distribution function

in polymers
https://doi.org/10.1351/goldbook.D01815
A normalized function giving the relative amount of a portion of a @[email protected] substance with a specific value, or a range of values, of a random @[email protected] or variables.
Notes:
  1. Distribution functions may be discrete, i.e. take on only certain specified values of the random @[email protected](s), or continuous, i.e. take on any intermediate value of the random @[email protected](s), in a given range. Most distributions in polymer science are intrinsically discrete, but it is often convenient to regard them as continuous or to use distribution functions that are inherently continuous.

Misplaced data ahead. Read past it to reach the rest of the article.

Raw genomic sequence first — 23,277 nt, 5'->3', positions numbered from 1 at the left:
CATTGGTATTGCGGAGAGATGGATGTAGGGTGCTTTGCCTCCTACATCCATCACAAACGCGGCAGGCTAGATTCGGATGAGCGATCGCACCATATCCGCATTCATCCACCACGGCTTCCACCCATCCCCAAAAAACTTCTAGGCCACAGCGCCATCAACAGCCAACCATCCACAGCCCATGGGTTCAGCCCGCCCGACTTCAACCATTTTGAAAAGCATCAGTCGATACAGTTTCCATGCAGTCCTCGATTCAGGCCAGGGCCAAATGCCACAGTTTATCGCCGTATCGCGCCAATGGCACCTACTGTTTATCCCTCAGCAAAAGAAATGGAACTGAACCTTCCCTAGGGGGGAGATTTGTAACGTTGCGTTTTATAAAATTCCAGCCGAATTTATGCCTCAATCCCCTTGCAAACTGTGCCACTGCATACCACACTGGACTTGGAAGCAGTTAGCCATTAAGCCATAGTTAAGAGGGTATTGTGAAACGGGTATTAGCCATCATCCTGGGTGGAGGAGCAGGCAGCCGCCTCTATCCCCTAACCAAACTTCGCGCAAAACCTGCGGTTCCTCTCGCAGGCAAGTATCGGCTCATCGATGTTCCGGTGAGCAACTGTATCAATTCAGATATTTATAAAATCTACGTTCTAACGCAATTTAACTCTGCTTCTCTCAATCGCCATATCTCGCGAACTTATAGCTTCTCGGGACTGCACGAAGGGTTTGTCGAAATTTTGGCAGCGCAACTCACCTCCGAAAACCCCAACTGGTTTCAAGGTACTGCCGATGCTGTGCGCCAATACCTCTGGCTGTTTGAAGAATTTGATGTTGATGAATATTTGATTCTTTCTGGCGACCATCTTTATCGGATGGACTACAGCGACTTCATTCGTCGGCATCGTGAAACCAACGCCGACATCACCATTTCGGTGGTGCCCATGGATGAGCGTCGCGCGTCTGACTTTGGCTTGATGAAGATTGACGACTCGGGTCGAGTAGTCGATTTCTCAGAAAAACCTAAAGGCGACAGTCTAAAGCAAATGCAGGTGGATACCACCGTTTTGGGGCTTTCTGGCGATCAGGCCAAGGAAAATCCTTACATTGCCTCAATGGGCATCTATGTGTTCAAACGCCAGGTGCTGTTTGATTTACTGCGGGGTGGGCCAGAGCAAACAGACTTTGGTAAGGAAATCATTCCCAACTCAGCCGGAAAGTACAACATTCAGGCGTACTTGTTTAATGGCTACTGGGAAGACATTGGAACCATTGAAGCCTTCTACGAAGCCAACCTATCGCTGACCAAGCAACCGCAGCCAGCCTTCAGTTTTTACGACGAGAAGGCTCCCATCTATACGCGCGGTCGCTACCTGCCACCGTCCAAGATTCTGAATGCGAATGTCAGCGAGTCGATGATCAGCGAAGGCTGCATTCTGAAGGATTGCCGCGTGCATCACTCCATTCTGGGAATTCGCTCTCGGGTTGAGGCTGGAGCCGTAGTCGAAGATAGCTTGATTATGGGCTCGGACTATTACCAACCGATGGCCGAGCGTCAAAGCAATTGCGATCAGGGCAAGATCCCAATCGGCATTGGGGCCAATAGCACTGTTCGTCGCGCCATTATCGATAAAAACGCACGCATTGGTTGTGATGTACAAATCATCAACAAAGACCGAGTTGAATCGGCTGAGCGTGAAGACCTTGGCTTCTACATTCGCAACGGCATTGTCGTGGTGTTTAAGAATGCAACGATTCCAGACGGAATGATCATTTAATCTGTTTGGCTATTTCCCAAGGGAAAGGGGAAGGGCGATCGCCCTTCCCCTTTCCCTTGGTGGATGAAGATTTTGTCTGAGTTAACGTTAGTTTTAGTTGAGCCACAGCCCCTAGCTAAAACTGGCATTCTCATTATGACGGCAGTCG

2. Distribution functions may be integral (or cumulative), i.e. give the proportion of the population for which a random @[email protected] is less than or equal to a given value. Alternatively they may be differential distribution functions (or @[email protected] functions), i.e. give the (maybe infinitesimal) proportion of the population for which the random @[email protected](s) is (are) within a (maybe infinitesimal) interval of its (their) range(s).
  3. @[email protected] requires that: (i) for a discrete differential distribution function, the sum of the function values over all possible values of the random @[email protected](s) be unity; (ii) for a continuous differential distribution function, the integral over the entire range of the random @[email protected](s) be unity; (iii) for an integral (cumulative) distribution function, the function value at the upper limit of the random @[email protected](s) be unity.
Source:
Purple Book, 1st ed., p. 55 [Terms] [Book]